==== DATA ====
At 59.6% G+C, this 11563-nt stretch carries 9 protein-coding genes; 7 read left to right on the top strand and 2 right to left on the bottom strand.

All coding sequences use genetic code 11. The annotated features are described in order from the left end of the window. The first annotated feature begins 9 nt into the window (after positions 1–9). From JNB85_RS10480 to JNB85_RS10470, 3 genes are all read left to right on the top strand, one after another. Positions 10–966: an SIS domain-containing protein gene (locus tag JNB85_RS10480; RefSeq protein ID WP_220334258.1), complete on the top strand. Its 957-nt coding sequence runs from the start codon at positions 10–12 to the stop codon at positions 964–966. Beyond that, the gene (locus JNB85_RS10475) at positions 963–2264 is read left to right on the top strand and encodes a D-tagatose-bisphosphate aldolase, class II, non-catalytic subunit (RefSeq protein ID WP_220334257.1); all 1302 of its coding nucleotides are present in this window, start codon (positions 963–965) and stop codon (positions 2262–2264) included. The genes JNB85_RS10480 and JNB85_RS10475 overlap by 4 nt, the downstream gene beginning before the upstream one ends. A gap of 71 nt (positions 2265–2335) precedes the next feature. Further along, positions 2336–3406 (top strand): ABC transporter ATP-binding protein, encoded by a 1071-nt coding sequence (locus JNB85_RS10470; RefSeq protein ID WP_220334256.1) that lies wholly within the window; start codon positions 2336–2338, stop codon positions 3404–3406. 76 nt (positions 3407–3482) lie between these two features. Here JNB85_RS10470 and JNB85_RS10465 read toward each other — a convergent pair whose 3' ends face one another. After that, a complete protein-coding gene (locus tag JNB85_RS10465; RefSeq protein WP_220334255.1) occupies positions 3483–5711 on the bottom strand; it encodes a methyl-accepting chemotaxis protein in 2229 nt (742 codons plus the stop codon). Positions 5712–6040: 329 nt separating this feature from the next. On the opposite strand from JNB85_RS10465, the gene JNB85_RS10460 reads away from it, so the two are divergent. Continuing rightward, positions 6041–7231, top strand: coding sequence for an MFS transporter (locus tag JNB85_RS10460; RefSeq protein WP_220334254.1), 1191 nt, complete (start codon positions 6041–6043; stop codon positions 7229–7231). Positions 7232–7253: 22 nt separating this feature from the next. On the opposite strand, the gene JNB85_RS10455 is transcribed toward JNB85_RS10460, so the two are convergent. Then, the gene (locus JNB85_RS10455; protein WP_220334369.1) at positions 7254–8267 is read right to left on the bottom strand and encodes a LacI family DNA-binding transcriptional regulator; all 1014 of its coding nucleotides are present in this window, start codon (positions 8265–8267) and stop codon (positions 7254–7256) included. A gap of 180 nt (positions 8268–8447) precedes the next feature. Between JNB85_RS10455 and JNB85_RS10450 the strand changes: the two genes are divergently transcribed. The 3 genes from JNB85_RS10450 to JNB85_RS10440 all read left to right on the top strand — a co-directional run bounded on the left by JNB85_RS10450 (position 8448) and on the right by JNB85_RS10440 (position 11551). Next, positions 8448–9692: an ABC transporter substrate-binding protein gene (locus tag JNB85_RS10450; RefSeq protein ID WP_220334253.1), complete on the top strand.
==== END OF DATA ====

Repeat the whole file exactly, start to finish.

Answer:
At 59.6% G+C, this 11563-nt stretch carries 9 protein-coding genes; 7 read left to right on the top strand and 2 right to left on the bottom strand.

All coding sequences use genetic code 11. The annotated features are described in order from the left end of the window. The first annotated feature begins 9 nt into the window (after positions 1–9). From JNB85_RS10480 to JNB85_RS10470, 3 genes are all read left to right on the top strand, one after another. Positions 10–966: an SIS domain-containing protein gene (locus tag JNB85_RS10480; RefSeq protein ID WP_220334258.1), complete on the top strand. Its 957-nt coding sequence runs from the start codon at positions 10–12 to the stop codon at positions 964–966. Beyond that, the gene (locus JNB85_RS10475) at positions 963–2264 is read left to right on the top strand and encodes a D-tagatose-bisphosphate aldolase, class II, non-catalytic subunit (RefSeq protein ID WP_220334257.1); all 1302 of its coding nucleotides are present in this window, start codon (positions 963–965) and stop codon (positions 2262–2264) included. The genes JNB85_RS10480 and JNB85_RS10475 overlap by 4 nt, the downstream gene beginning before the upstream one ends. A gap of 71 nt (positions 2265–2335) precedes the next feature. Further along, positions 2336–3406 (top strand): ABC transporter ATP-binding protein, encoded by a 1071-nt coding sequence (locus JNB85_RS10470; RefSeq protein ID WP_220334256.1) that lies wholly within the window; start codon positions 2336–2338, stop codon positions 3404–3406. 76 nt (positions 3407–3482) lie between these two features. Here JNB85_RS10470 and JNB85_RS10465 read toward each other — a convergent pair whose 3' ends face one another. After that, a complete protein-coding gene (locus tag JNB85_RS10465; RefSeq protein WP_220334255.1) occupies positions 3483–5711 on the bottom strand; it encodes a methyl-accepting chemotaxis protein in 2229 nt (742 codons plus the stop codon). Positions 5712–6040: 329 nt separating this feature from the next. On the opposite strand from JNB85_RS10465, the gene JNB85_RS10460 reads away from it, so the two are divergent. Continuing rightward, positions 6041–7231, top strand: coding sequence for an MFS transporter (locus tag JNB85_RS10460; RefSeq protein WP_220334254.1), 1191 nt, complete (start codon positions 6041–6043; stop codon positions 7229–7231). Positions 7232–7253: 22 nt separating this feature from the next. On the opposite strand, the gene JNB85_RS10455 is transcribed toward JNB85_RS10460, so the two are convergent. Then, the gene (locus JNB85_RS10455; protein WP_220334369.1) at positions 7254–8267 is read right to left on the bottom strand and encodes a LacI family DNA-binding transcriptional regulator; all 1014 of its coding nucleotides are present in this window, start codon (positions 8265–8267) and stop codon (positions 7254–7256) included. A gap of 180 nt (positions 8268–8447) precedes the next feature. Between JNB85_RS10455 and JNB85_RS10450 the strand changes: the two genes are divergently transcribed. The 3 genes from JNB85_RS10450 to JNB85_RS10440 all read left to right on the top strand — a co-directional run bounded on the left by JNB85_RS10450 (position 8448) and on the right by JNB85_RS10440 (position 11551). Next, positions 8448–9692: an ABC transporter substrate-binding protein gene (locus tag JNB85_RS10450; RefSeq protein ID WP_220334253.1), complete on the top strand.